“We absolutely should say humans do impact climate change,” said Marisa Perez-Diaz, a Democrat who represents San Antonio on the board, in an interview with The Texas Tribune. “It doesn’t have to be political — it is just fact. But I think because sometimes we get into these culture-war conversations, it blurs what should and shouldn’t go into the standards.”
Although all the textbooks that have been submitted for approval explain that climate change is happening and “can” be due to human activity, not all of them explicitly say that human activities are the primary reason or include information on how to mitigate climate change. In other words, some of the textbooks don’t say that humans will need to quickly and dramatically cut greenhouse gas emissions, largely by phasing out fossil fuels, to avoid the most devastating impacts of climate change, as international climate scientists have long warned.
During the Tuesday board meeting, Perez-Diaz asked the other board members to be cautious of only supporting textbooks that meet the state’s minimum requirements and nothing more.
“When publishers take the time to include additional information past the TEKS [standards], for me, that is a text that stands out above and beyond the others,” she said.
Some educators, former teachers and education advocates are concerned that the political influence of the fossil fuel industry in Texas has prevented, and may continue to block, robust education on climate science ahead of the board’s November vote on science instructional materials.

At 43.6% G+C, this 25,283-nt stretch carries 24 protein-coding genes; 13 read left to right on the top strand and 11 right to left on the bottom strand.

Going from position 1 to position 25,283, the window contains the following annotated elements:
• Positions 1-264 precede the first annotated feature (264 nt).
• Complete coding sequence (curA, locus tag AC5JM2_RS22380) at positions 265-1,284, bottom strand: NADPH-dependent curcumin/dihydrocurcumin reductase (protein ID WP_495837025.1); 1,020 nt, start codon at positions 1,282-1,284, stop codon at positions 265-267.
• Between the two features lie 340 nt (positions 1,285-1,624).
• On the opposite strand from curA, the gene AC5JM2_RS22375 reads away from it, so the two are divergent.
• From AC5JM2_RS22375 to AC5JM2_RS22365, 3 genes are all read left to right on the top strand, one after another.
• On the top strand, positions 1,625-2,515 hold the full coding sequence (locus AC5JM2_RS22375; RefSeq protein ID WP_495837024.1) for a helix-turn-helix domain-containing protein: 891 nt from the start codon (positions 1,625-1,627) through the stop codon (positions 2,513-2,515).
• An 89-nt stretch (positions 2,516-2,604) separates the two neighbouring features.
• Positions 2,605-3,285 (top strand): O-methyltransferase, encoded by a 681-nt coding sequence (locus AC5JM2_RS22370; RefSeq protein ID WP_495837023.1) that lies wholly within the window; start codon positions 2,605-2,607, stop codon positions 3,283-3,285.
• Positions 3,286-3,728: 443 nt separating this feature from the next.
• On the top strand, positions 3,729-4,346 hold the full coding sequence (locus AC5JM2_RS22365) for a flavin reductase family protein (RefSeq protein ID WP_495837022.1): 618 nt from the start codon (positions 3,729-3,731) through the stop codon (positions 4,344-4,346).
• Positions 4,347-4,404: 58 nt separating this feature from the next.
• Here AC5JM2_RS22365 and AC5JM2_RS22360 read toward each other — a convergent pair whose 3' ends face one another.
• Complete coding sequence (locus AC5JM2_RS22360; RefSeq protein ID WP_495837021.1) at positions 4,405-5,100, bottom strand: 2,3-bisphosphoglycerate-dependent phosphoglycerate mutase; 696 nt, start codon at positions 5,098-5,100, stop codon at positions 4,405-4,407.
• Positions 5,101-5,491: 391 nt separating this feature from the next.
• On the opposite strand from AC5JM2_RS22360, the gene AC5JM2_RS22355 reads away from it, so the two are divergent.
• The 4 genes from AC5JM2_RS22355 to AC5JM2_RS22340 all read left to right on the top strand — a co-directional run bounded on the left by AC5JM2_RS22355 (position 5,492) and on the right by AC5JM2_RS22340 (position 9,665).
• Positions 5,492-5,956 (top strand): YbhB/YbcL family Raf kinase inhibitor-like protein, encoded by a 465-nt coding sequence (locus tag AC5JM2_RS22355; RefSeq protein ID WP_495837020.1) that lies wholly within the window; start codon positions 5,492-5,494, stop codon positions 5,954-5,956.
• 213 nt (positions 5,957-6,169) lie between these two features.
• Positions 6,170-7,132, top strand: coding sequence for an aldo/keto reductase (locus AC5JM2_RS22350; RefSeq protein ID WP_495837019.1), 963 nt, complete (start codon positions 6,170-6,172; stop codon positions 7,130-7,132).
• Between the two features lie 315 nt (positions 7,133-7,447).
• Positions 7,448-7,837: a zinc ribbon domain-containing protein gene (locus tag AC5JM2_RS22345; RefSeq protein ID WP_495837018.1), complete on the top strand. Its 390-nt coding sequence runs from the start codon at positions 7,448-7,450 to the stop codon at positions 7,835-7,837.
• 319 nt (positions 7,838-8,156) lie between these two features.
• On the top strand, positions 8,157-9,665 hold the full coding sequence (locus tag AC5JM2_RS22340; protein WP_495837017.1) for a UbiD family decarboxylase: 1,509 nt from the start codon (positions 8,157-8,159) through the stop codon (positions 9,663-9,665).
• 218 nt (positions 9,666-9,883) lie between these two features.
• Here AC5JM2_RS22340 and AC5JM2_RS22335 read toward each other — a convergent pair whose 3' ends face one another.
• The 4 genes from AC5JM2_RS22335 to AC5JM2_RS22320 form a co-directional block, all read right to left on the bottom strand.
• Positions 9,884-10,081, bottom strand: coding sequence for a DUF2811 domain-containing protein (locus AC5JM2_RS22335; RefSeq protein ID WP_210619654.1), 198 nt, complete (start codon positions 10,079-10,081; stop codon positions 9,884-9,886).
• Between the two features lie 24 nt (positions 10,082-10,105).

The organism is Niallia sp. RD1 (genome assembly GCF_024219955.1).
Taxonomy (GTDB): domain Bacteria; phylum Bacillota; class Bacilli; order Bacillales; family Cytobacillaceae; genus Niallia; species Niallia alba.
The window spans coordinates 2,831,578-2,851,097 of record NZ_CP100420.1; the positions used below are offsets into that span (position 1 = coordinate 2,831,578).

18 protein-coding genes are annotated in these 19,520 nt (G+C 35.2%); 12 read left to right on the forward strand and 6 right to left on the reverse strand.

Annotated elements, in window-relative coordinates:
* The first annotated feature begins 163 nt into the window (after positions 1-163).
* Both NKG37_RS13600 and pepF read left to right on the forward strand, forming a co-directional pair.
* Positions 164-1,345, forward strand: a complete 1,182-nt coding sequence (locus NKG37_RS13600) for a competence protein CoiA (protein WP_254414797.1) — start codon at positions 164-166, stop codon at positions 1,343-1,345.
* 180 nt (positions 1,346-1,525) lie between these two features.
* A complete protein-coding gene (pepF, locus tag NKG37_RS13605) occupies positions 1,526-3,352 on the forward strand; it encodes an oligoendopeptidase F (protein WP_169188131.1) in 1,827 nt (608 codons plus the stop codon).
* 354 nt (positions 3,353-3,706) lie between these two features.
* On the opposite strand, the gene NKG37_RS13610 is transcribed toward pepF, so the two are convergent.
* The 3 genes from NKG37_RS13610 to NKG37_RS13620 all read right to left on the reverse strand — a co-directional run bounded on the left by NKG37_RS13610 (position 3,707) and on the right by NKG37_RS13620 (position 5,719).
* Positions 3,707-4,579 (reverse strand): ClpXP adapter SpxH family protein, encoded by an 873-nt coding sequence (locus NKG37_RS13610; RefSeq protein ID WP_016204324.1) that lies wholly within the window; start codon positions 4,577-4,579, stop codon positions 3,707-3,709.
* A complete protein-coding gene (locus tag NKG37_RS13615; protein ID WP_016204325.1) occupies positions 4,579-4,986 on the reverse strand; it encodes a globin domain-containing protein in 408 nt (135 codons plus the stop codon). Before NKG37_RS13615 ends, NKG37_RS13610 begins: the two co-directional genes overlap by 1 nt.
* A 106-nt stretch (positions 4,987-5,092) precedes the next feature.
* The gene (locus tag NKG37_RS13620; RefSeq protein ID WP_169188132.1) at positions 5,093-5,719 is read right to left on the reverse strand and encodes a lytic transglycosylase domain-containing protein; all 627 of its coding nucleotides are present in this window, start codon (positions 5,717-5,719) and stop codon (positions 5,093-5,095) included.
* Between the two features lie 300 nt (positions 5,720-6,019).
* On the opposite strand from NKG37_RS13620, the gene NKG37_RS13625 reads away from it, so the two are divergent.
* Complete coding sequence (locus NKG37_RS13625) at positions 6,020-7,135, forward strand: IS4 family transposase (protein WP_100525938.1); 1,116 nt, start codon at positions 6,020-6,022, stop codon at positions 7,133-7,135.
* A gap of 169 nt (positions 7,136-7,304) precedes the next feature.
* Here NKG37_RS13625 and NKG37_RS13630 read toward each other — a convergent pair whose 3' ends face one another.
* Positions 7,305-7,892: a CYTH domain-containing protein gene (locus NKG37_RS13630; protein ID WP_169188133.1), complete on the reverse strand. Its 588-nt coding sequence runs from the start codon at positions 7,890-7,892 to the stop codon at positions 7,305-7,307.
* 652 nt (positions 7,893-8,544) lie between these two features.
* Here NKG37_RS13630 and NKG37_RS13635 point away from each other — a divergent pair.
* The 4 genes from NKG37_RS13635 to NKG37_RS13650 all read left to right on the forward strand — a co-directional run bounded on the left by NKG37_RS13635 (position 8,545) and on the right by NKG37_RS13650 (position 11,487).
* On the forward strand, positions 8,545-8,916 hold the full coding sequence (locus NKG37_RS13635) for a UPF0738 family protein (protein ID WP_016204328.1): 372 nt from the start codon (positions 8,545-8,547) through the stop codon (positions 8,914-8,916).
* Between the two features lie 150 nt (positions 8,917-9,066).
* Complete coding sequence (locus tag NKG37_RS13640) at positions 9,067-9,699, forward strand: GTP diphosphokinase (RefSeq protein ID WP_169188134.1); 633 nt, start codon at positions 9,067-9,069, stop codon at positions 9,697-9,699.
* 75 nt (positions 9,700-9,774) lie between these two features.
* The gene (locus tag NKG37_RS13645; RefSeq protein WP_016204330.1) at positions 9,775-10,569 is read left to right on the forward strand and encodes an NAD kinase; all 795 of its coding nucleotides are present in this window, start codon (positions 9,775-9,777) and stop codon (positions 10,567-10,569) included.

“Climate change might be politically controversial, but the scientific consensus is clear,” said Carisa Lopez, a senior political director for Texas Freedom Network, during a Tuesday press conference. “It’s past time for the board to be clear about textbooks: that textbooks in public schools should teach the truth.”
Judy Dickey, a graduate lecturer at Texas A&M in the department of atmospheric sciences, said she thought some of the textbooks were trying to “soft-peddle” climate change by not explicitly saying humans were the cause, casting doubt on the scientific consensus or not including solutions.
But Dickey, who reviewed the textbooks for a Texas Freedom Network analysis of the proposals, said most of them did a good job of explaining climate science, treated climate change seriously and explained how it occurs.
“To me, that is a huge step forward,” said Dickey, who was previously a science teacher in Florida. “I was pleasantly surprised. … It was nice to see that no one was trying to pretend it was volcanoes.”
One 11th-grade student who testified during the Tuesday meeting, Marygrace Beinke, said none of her teachers have ever told her that climate change is a hoax or that evolution isn’t real. She emphasized to the board that all students in Texas should be given the opportunity to learn about those topics, which she said have reinforced her faith in God.
“I’ve never felt closer to God as when I’ve been learning about how fragile, beautiful and complex our Earth is,” Beinke told the board.
Geoff Carlisle, who taught eighth-grade science at a KIPP school in Austin for a decade, said in an interview with the Tribune that like Beinke’s teachers, he taught his students about climate change, even though it was not required by the state’s standards. Carlisle incorporated information about climate science into his own lesson plans — something he said most teachers in Texas don’t likely have the time or resources to do.
He said many of his students understood that climate change was happening and that it might have something to do with burning fossil fuels, but they could not explain the greenhouse gas effect or what role burning fossil fuels had in it. He wants the state to go further and require climate science to be taught at all levels. Other states, such as New Jersey, have such standards.
“When I think about the alarming emergency that our students are going to face or are facing, it’s unethical to not be talking about this in all grade levels,” Carlisle said. “Our students deserve the right to understand what’s happening.”
Brian Lopez contributed to this story.